Yves du Manoir Stadium / OLGGA architectes

Text description provided by the architects. Built for the 1924 Olympic Games, the Stade Yves-du-Manoir is emblematic in French sports history. The location of many sporting events since its creation, notably with the French national rugby team and subsequently with Racing 92 in TOP 14, a century later, the stadium will host the Paris 2024 Olympic Games field hockey events. On this occasion, the entire sports facility has been redeveloped to provide facilities with the Paris 2024 Olympic Games values. Developed in association with Celnikier & Grabli Architectes, the stadium consists of 10 playing fields and two buildings, one allocated to football and rugby designed by OLGGA.

Yves du Manoir Stadium / OLGGA architectes - Exterior Photography

The design intent stems from the synthesis between the precise integration of the building function and its use within its context. The masterplan gives the order – rationalizes and assures the site operations and sporting activities. The playing fields and buildings are planned to uniformly occupy the plot, in particular, the center of the site. Facilities linked to the same sport are grouped, creating four distinct sports poles to free the spaces on its boundary – privileged locations endowed with outstanding nature and biodiversity.

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Yves du Manoir Stadium / OLGGA architectes - Exterior Photography, Stairs, Facade, Handrail

The design goes beyond the brief to provide more functionality and more user quality. Located within a flood zone, the development highlights this contradiction to building in an area potentially subject to climatic variations. For obvious quality-in-use reasons, the changing rooms and sports facilities are located on the ground floor, built on stilts above the rising water level. A ground-level itinerary for the thousands of players who practice sports daily avoids changing levels wearing stops.

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The sports premises are all set out along an axis that crosses the site from north to south. Each facility is located as close as possible to the playing field to which it is attributed. The scale of construction integrates within the ambiguity between the architecture and its landscape. Construction and context mutually enrich each other in a relationship that gives the facility its identity.

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Yves du Manoir Stadium / OLGGA architectes - Interior Photography

The assertive location of the building within the site contrasts with its landscape. Simple clean refined volumes give the facility impact that accentuates the scale with which the dialogue. The ground floor is clad with timber logs of different diametres that form a thick facade with a vibrant and random pattern. A suspended volume in anthracite metal cladding, the stand above opens towards the east to frame the main playing field. Despite its 250-metre length, the architecture is discreet, supporting activities and allowing sporting practice to deploy and be expressed.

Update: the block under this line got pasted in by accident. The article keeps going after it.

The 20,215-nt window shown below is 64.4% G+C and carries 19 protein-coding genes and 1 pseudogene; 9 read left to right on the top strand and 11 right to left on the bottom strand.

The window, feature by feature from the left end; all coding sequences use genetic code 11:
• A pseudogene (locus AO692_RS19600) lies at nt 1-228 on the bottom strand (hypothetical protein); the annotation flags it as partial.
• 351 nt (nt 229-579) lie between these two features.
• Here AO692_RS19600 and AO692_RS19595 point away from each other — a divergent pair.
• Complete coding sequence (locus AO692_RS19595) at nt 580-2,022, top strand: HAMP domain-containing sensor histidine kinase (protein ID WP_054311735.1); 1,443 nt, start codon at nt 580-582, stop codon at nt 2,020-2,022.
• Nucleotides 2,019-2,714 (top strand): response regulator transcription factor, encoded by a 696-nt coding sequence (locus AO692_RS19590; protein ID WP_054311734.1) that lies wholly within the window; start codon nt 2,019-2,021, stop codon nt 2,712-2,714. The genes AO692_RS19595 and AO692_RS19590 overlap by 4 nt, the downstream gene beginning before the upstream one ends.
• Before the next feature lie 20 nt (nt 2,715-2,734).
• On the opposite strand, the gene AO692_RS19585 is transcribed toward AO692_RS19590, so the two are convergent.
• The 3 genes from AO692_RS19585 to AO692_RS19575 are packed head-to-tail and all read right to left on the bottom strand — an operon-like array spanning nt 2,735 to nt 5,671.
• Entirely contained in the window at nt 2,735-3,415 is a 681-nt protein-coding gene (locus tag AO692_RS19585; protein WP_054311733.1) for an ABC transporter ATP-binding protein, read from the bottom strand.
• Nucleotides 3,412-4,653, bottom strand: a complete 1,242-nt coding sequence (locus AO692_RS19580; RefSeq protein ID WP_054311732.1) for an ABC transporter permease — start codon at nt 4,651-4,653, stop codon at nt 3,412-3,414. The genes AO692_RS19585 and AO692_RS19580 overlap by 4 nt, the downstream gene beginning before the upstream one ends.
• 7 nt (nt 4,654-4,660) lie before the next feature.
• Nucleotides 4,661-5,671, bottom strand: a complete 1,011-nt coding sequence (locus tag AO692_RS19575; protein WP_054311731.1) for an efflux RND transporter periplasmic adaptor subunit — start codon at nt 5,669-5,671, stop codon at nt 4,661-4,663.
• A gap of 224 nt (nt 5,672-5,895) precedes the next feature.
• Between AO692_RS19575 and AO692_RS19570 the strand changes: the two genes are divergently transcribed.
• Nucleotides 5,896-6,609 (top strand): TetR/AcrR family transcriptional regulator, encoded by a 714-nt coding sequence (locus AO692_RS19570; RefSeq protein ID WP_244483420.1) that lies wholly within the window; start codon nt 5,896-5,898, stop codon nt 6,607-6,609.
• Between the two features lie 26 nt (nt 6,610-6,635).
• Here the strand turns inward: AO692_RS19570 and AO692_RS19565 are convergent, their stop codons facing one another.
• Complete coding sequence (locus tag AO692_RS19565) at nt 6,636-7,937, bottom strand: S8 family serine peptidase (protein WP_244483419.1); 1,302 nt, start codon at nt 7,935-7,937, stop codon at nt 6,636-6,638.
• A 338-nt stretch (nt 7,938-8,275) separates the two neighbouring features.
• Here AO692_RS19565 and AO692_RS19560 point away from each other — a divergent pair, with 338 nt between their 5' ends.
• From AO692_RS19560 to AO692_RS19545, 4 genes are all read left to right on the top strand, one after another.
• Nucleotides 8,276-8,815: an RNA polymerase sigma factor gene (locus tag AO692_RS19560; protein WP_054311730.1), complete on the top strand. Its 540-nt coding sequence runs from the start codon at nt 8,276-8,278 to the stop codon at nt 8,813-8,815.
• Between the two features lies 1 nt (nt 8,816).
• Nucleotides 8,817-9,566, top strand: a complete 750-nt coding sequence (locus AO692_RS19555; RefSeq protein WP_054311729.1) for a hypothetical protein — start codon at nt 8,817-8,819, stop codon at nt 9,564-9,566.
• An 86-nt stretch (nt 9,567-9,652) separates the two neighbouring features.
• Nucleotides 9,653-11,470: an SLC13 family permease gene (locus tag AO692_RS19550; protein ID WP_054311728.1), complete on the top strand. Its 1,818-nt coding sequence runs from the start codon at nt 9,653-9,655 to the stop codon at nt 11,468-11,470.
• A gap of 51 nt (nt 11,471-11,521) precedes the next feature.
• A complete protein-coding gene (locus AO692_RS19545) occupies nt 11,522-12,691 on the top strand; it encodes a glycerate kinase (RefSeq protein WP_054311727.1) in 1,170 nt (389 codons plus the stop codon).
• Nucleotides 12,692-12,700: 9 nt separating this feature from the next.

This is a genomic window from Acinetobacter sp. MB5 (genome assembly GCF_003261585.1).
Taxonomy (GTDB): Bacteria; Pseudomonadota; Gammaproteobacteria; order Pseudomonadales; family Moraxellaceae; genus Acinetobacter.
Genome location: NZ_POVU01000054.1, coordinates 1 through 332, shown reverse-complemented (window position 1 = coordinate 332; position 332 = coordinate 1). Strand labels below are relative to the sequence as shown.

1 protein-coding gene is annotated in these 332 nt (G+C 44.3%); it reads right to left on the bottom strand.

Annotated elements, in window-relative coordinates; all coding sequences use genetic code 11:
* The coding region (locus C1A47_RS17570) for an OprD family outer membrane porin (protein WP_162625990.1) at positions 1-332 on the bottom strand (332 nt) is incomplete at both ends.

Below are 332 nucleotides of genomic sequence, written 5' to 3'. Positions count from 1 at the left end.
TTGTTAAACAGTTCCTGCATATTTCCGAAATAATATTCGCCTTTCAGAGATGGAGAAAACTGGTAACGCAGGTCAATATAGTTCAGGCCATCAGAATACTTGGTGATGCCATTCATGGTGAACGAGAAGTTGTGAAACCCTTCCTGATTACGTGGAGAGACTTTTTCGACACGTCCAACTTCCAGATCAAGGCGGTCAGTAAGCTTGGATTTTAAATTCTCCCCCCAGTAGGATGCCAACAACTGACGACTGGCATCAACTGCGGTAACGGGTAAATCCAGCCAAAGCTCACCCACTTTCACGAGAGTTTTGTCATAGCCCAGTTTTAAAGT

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Durable and resistant to contact with water, the ground floor concrete structure cedes to a timber structure above. Designed to be visible, it wraps around the stand creating a unified space with a warm atmosphere. In the center, the ambulatory widens to accommodate a transversal refreshment kiosk. The perforated steel facade facilitates the view towards the playing fields located to the west and the visitor reestablishes visual contact with the entire site.

Yves du Manoir Stadium / OLGGA architectes - Exterior Photography, Cityscape
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A vast flat space within the site, the building’s roof terrace provides the opportunity to rethink the user relationship with the landscape. Accessible and planted with vegetation, it provides a suspended promenade, and additional height to rediscover the adjoining spaces. The vision of the horizon evokes distance, an opportunity for the visitor to pause, to confront the context and to interact with the site. Intensive vegetation contributes to thermal comfort, rainwater retention and the development of biodiversity. Beyond the visual limit of the observer with the ground and the sky, the facilities redefine the skyline.

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